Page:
What is beauty? The dictionary calls it “a combination of qualities, such as shape, colour, or form, that pleases the aesthetic senses, especially the sight1.”  However, the message that is continually reinforced through media and popular culture is that beauty is monochromatic. The fair skinned, skinny woman with straight hair is lifted as the standard of beauty for women of every color and body type to aspire to. Sadly, whether intentional or not, we perpetuate this false narrative when for example men place a premium on “yellow bones”, or when people meet my 2nd child and express disappointment at the fact that her skin tone is darker than her sister’s…or when young women are body-shamed for having wide hips or an extended posterior…Our beauty as African women is measured by proximity to whiteness, and the further you are from this standard the less beautiful you are deemed to be.

 

Because we submit ourselves to this unattainable standard, women have become enslaved to destructive habits such as skin bleaching, plastic surgery and lip dyeing. And other insidious habits such as dieting and contour make-up to make our features look more European and thus more acceptable.

 

Full figure and discontent

I am a full figure, dark skinned woman with kinky 4c hair but I have spent my entire adult life trying to attain this impossible standard of beauty mainly through starving myself (what others call dieting). I was teased about my body as a teenager and in an effort to conform I starved myself, so I could stay thin. And that worked for most of my adult life until I had children. In the last 3 years I have gained 3 dress sizes and I have struggled with discontentment. I look in the mirror and I hate the woman I see because she doesn’t measure up to the standard that I have come to believe is the measure of beauty. I feel ugly and my confidence and joy shrivel under the gaze of this full figure African woman.

 

How is it that as a Christian woman, I have derived my sense of worth from the size of my jeans and allowed my joy to be held captive by a number on a scale? Why do I turn to dieting and exercise for joy instead of Christ? Why is it easier to starve myself instead of praying and asking God to renew my heart and mind and give me contentment?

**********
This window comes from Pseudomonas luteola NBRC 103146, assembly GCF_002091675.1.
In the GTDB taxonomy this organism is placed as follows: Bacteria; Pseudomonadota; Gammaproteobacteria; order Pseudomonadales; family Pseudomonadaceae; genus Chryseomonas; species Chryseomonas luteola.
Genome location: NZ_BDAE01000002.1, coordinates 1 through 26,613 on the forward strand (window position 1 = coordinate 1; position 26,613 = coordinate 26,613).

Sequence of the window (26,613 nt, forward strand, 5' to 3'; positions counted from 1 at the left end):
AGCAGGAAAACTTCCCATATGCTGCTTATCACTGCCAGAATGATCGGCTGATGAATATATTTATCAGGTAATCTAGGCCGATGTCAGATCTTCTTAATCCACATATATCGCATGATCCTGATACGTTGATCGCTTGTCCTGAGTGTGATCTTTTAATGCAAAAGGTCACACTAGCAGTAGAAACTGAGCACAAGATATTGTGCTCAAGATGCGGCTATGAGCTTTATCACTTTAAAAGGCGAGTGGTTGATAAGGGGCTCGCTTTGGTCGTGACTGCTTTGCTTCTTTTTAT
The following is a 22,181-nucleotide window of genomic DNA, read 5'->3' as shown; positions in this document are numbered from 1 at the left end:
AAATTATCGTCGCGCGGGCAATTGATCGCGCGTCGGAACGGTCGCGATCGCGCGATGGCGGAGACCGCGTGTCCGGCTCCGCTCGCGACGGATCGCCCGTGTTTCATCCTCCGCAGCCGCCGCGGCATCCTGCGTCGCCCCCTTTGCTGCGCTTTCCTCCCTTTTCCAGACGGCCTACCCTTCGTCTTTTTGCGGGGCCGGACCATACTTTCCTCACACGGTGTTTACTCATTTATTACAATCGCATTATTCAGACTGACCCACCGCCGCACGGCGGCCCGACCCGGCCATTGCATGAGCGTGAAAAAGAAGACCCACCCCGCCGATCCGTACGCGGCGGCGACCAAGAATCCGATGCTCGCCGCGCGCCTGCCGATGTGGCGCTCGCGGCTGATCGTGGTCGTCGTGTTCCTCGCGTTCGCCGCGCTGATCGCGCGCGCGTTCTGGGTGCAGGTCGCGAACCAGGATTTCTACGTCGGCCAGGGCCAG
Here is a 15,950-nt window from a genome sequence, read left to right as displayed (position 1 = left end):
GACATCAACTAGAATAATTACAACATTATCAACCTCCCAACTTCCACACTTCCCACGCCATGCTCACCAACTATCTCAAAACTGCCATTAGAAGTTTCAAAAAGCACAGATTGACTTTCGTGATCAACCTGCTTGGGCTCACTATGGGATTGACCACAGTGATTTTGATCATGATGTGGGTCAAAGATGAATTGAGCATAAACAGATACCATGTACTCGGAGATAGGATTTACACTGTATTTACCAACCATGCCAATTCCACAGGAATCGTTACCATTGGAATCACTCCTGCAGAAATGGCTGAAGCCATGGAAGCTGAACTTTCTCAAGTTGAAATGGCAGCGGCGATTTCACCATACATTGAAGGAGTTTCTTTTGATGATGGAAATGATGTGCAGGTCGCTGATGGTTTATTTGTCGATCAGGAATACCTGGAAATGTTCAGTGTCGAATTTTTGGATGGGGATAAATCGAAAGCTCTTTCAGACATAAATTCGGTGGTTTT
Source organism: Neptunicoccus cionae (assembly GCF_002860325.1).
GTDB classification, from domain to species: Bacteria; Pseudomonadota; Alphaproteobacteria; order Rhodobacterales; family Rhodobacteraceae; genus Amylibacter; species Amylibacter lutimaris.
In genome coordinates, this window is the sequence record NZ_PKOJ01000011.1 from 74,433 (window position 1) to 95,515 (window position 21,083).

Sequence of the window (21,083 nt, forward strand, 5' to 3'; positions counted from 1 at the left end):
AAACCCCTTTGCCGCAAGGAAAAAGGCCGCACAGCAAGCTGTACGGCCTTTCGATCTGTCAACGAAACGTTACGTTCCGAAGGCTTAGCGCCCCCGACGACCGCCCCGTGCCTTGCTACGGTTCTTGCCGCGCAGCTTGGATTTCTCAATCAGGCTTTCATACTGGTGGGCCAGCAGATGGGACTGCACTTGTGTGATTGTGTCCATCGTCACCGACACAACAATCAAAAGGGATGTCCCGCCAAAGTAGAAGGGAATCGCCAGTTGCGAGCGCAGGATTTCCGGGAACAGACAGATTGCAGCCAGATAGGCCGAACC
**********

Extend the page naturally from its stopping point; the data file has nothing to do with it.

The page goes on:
The simple answer is idolatry. I yearn for man’s approval more than God’s.

 

Beauty is God’s idea

”The world could possibly exist without the variegated colors that are painted on it, but God meant that this should be a beautiful world; that it should appear well; that there should be something more than mere utility.2” And so when we get up in the morning and wear a pretty outfit, do our hair and wear make-up to look beautiful we are responding to a desire that has been imprinted on us by our Maker. God created his universe full of various expressions of beauty – you and I are evidence of that. But when we corrupt that desire we are guilty of idolatry.

 

A higher standard of beauty

As I seek to reboot my thinking about beauty I am learning that there is a higher standard of beauty. I want to be that 1Peter 3 woman whose beauty does not come from outward adornment but comes from the unfading beauty of a gentle and quiet spirit. I want to put a period, not a comma in front of Psalm 139:14 when it says I am fearfully and wonderfully made.

 

And I will have to teach my daughters too how to ward off the lies that the world tells us about our identity, and teach them to treasure God’s voice, over Hollywood’s. It is not enough for them to know that they are beautiful by design, because beauty is fleeting. The voice of popular culture is transient, but Gods eternal voice lasts forever. But before I can teach them I must first believe these truths.

 

Notes

1 https://en.oxforddictionaries.com/definition/beauty

2 Quote taken from Barnes commentary on 1 Peter 3:4

 

 

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